What is Critical Mass?

Just what is Critical Mass?


Just what is Critical Mass? A very important religious experience?

No..!


The term Critical Mass, in this instance, I am defining as the size of the group of people necessary for an idea to be adopted by the whole of an organisation.

Why do I need a Critical Mass?

Because even if you are able to develop a brilliant new strategy or change initiative you will still have to develop organisational ownership and commitment if your ambitions are ever to be realised.

Since the days of Coch and French, who in 1948 ~ yes that's right 1948; we like to consider ourselves so smart these days ~ who in their article 'Overcoming Resistance to Change' it has been known that there is a highly beneficial impact of involving people in changes that affect them. I know that is a surprise to you, but hey that's what we need sociologists and psychologists for; to prove that common sense really is the truth.

Coch and French conducted experiments on the effects of involving employees in changing work procedures. They found that by including them in the change process from the VERY BEGINNING, they were able to reduce resistance to the implementation of the new work procedures. High & Early Involvement Groups out performed the other groups and experienced an increase in productivity while Non & Late Involvement Groups experienced a drop in productivity, with an increase in grievances and resignations.

When people are excluded from the change process from the very beginning, they rarely exhibit the necessary levels of ownership and commitment to see the new idea or strategy through to successful
implementation. The level of ownership and commitments does go up when people are asked for opinions or input once the strategy or idea has been developed, but this pales in comparison to the levels achieved when people are involved in its creation.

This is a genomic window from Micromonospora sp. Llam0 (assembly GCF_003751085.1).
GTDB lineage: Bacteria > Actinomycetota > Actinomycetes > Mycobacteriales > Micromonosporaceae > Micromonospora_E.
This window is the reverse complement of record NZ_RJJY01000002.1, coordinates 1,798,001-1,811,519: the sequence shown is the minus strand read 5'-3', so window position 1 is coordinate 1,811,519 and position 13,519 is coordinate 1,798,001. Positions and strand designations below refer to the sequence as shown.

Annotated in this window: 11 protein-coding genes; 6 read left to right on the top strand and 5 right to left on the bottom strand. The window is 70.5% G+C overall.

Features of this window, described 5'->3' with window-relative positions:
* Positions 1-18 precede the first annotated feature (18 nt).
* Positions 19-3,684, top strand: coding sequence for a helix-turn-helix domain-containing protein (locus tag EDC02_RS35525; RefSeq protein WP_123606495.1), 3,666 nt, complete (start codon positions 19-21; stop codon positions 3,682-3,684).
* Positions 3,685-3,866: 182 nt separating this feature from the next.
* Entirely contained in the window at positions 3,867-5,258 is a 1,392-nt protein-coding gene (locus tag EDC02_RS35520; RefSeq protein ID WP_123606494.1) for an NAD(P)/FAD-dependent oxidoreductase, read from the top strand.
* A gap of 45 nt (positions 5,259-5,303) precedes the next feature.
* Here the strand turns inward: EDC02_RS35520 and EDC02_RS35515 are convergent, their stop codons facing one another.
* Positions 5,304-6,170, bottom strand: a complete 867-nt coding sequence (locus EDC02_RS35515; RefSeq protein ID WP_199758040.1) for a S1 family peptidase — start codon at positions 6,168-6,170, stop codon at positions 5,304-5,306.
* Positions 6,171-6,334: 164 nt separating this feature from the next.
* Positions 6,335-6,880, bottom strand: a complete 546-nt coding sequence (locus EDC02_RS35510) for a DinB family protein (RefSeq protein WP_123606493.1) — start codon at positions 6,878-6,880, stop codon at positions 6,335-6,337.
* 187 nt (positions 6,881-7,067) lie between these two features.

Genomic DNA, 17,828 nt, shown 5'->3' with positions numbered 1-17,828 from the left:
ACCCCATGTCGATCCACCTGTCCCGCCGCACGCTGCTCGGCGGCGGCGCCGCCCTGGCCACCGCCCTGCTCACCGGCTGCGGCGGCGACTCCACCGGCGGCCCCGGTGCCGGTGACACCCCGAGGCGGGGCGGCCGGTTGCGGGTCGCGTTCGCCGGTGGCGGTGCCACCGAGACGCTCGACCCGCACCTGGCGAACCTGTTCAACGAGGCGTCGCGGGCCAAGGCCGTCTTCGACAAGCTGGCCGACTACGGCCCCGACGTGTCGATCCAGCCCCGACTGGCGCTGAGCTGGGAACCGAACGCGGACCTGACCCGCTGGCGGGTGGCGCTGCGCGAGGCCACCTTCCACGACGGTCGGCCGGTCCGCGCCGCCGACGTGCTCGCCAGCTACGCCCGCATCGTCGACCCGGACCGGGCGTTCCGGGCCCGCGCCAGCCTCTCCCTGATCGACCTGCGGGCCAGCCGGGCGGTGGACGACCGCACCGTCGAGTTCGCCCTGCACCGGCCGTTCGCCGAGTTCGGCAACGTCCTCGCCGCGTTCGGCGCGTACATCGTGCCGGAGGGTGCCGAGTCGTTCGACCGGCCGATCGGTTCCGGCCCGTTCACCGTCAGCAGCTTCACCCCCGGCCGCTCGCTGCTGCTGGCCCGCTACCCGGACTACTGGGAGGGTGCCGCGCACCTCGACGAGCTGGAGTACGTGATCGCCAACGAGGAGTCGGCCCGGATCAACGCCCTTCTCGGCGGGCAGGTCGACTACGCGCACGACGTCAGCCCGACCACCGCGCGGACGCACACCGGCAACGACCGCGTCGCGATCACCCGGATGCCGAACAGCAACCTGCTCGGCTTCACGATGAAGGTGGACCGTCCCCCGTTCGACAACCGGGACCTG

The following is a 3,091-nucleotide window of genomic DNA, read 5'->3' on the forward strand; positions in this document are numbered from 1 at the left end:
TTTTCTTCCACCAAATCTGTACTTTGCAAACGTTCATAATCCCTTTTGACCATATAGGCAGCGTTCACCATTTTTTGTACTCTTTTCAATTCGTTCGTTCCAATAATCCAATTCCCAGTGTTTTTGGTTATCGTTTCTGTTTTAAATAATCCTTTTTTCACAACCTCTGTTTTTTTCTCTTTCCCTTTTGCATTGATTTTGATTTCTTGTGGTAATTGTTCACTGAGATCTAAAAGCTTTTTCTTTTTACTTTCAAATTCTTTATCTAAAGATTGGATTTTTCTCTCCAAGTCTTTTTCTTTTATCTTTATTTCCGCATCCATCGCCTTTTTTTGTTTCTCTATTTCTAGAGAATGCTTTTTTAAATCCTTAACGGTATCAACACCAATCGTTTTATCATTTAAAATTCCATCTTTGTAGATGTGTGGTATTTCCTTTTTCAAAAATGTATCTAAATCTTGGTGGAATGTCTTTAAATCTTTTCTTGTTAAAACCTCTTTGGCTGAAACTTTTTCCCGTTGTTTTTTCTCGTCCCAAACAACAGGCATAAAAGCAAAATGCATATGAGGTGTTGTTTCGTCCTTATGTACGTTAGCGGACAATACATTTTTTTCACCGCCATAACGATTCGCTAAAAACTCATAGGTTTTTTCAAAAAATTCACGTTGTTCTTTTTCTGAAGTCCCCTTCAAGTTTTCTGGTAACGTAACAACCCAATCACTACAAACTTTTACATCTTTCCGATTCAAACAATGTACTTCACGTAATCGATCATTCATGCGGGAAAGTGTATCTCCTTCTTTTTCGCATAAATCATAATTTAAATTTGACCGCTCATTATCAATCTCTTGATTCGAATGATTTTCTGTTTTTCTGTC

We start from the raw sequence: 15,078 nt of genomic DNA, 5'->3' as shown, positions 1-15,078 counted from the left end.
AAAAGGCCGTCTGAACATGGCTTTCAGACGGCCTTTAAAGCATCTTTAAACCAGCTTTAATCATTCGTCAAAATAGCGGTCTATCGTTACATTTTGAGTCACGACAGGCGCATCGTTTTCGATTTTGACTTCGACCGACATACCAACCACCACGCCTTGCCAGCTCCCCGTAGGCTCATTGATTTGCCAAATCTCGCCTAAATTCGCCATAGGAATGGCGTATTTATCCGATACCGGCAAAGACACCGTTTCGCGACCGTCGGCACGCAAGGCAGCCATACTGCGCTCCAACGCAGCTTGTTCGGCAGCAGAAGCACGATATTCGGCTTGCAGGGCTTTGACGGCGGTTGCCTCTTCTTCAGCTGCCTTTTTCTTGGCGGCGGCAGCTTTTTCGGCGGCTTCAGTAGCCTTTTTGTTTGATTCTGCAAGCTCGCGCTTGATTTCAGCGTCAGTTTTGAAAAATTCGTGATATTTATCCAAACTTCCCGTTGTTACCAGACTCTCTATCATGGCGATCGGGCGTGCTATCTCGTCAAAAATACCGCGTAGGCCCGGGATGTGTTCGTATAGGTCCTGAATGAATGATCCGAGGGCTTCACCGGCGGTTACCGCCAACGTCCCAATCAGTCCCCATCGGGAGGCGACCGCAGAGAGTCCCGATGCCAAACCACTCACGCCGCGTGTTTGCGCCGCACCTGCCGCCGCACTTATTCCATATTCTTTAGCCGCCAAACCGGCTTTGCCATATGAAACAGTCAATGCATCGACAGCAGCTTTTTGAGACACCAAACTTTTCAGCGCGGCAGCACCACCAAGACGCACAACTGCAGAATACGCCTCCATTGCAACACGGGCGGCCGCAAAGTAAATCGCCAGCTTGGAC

The reverse of ownership is resistance and the likelihood is that if we don't have one we will inevitably have the other...

The Critical Mass required for a successful implementation is said to range between 20 and 40 percent of all employees. You can describe the membership of the organisation as a bell shaped curve. On one tail of the curve will be those people who will readily adopt the new strategy because they are predisposed to such changes and on the other tail you will find about the same number who are predisposed to reject the new idea whatever the benefits. And in the middle you have the, great unwashed...

Sorry, or should I say those without a natural predisposition to the initiative. Depending on how the change is introduced they can move either way. Often this is where the phrase 'buy-in' comes in to play. "I've thought, or bought, a great idea now let me sell it to
the troops - I understand the value of this idea, you don't so let me sell it to you and convince you or it's worth".

The levels of involvement virtually eliminate the need to sell
the idea, because those involved, a critical mass of the population, thought of the idea in the first place...

And who's ideas do we like the most..? Our own of course...

Never mind writing about involvement, lets do it.

~ Let me know your thoughts on Critical Mass

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